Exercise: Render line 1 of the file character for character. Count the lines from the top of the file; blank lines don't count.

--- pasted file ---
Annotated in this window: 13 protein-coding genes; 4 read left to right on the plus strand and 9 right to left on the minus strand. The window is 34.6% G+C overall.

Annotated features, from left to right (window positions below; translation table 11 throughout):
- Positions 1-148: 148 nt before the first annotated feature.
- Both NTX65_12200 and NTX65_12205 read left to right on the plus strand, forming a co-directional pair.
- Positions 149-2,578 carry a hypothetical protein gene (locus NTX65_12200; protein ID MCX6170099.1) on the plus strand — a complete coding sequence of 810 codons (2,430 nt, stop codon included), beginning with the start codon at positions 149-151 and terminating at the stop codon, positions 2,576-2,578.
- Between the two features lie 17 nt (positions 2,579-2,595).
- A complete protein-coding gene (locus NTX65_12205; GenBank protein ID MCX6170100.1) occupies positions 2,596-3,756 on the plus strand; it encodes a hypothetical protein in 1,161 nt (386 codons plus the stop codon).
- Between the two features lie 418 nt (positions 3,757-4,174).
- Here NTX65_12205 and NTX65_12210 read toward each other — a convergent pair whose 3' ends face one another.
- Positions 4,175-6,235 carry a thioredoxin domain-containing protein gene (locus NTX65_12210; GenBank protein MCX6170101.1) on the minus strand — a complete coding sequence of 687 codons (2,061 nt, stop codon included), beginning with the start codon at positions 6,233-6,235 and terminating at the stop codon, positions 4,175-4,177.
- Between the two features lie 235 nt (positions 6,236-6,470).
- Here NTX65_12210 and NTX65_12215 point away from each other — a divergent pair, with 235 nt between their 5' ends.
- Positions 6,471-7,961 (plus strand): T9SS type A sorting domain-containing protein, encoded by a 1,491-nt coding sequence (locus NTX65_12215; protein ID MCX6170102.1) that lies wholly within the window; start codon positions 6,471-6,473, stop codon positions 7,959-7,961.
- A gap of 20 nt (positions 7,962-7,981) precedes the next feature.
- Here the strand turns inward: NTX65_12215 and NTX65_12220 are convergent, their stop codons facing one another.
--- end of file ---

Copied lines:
Annotated in this window: 13 protein-coding genes; 4 read left to right on the plus strand and 9 right to left on the minus strand. The window is 34.6% G+C overall.